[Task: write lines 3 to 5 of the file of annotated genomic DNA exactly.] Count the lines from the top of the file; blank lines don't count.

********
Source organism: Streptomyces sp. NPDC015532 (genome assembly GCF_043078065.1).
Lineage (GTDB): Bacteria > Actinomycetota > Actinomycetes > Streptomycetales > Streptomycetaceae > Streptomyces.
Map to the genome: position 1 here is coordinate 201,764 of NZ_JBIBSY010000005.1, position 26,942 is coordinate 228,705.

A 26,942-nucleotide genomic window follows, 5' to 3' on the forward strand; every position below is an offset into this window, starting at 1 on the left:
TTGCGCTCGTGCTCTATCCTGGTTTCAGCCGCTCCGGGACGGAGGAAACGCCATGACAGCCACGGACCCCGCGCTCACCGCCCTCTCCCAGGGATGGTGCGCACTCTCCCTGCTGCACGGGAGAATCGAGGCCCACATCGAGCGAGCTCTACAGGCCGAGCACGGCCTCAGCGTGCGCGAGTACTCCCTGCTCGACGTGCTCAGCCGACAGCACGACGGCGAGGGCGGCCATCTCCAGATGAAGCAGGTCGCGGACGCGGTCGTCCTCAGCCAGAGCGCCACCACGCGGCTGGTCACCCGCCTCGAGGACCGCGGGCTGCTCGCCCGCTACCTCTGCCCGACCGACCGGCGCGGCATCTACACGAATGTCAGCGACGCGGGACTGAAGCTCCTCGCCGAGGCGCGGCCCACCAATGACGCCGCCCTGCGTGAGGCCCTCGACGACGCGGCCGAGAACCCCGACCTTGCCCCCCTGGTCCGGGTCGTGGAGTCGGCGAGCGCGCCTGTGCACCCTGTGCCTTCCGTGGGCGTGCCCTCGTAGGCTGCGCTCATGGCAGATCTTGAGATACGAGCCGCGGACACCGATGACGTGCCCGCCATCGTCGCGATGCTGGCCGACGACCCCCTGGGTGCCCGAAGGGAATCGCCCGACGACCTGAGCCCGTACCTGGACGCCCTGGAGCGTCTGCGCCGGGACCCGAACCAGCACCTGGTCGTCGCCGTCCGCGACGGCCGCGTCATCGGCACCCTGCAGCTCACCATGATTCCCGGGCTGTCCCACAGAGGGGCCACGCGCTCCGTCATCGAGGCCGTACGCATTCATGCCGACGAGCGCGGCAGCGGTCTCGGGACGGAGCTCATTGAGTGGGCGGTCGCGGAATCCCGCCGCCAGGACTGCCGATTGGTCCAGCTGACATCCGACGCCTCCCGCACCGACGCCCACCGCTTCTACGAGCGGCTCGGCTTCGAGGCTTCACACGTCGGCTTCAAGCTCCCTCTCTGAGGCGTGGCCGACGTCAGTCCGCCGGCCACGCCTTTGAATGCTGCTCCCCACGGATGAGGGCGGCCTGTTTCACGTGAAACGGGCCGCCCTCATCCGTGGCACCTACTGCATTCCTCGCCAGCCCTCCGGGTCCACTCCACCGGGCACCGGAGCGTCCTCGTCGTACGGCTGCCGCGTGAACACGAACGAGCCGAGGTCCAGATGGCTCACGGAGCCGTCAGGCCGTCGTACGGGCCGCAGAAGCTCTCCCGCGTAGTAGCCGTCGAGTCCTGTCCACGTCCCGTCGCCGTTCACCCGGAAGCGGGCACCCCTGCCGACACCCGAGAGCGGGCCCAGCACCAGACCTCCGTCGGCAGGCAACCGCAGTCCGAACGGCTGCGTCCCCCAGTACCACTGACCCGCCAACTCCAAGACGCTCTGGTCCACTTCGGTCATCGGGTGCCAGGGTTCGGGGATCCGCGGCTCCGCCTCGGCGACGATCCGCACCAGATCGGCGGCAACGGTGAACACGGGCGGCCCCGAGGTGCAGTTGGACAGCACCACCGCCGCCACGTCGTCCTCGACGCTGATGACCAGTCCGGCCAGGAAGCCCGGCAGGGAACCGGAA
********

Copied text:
Map to the genome: position 1 here is coordinate 201,764 of NZ_JBIBSY010000005.1, position 26,942 is coordinate 228,705.

A 26,942-nucleotide genomic window follows, 5' to 3' on the forward strand; every position below is an offset into this window, starting at 1 on the left:
TTGCGCTCGTGCTCTATCCTGGTTTCAGCCGCTCCGGGACGGAGGAAACGCCATGACAGCCACGGACCCCGCGCTCACCGCCCTCTCCCAGGGATGGTGCGCACTCTCCCTGCTGCACGGGAGAATCGAGGCCCACATCGAGCGAGCTCTACAGGCCGAGCACGGCCTCAGCGTGCGCGAGTACTCCCTGCTCGACGTGCTCAGCCGACAGCACGACGGCGAGGGCGGCCATCTCCAGATGAAGCAGGTCGCGGACGCGGTCGTCCTCAGCCAGAGCGCCACCACGCGGCTGGTCACCCGCCTCGAGGACCGCGGGCTGCTCGCCCGCTACCTCTGCCCGACCGACCGGCGCGGCATCTACACGAATGTCAGCGACGCGGGACTGAAGCTCCTCGCCGAGGCGCGGCCCACCAATGACGCCGCCCTGCGTGAGGCCCTCGACGACGCGGCCGAGAACCCCGACCTTGCCCCCCTGGTCCGGGTCGTGGAGTCGGCGAGCGCGCCTGTGCACCCTGTGCCTTCCGTGGGCGTGCCCTCGTAGGCTGCGCTCATGGCAGATCTTGAGATACGAGCCGCGGACACCGATGACGTGCCCGCCATCGTCGCGATGCTGGCCGACGACCCCCTGGGTGCCCGAAGGGAATCGCCCGACGACCTGAGCCCGTACCTGGACGCCCTGGAGCGTCTGCGCCGGGACCCGAACCAGCACCTGGTCGTCGCCGTCCGCGACGGCCGCGTCATCGGCACCCTGCAGCTCACCATGATTCCCGGGCTGTCCCACAGAGGGGCCACGCGCTCCGTCATCGAGGCCGTACGCATTCATGCCGACGAGCGCGGCAGCGGTCTCGGGACGGAGCTCATTGAGTGGGCGGTCGCGGAATCCCGCCGCCAGGACTGCCGATTGGTCCAGCTGACATCCGACGCCTCCCGCACCGACGCCCACCGCTTCTACGAGCGGCTCGGCTTCGAGGCTTCACACGTCGGCTTCAAGCTCCCTCTCTGAGGCGTGGCCGACGTCAGTCCGCCGGCCACGCCTTTGAATGCTGCTCCCCACGGATGAGGGCGGCCTGTTTCACGTGAAACGGGCCGCCCTCATCCGTGGCACCTACTGCATTCCTCGCCAGCCCTCCGGGTCCACTCCACCGGGCACCGGAGCGTCCTCGTCGTACGGCTGCCGCGTGAACACGAACGAGCCGAGGTCCAGATGGCTCACGGAGCCGTCAGGCCGTCGTACGGGCCGCAGAAGCTCTCCCGCGTAGTAGCCGTCGAGTCCTGTCCACGTCCCGTCGCCGTTCACCCGGAAGCGGGCACCCCTGCCGACACCCGAGAGCGGGCCCAGCACCAGACCTCCGTCGGCAGGCAACCGCAGTCCGAACGGCTGCGTCCCCCAGTACCACTGACCCGCCAACTCCAAGACGCTCTGGTCCACTTCGGTCATCGGGTGCCAGGGTTCGGGGATCCGCGGCTCCGCCTCGGCGACGATCCGCACCAGATCGGCGGCAACGGTGAACACGGGCGGCCCCGAGGTGCAGTTGGACAGCACCACCGCCGCCACGTCGTCCTCGACGCTGATGACCAGTCCGGCCAGGAAGCCCGGCAGGGAACCGGAA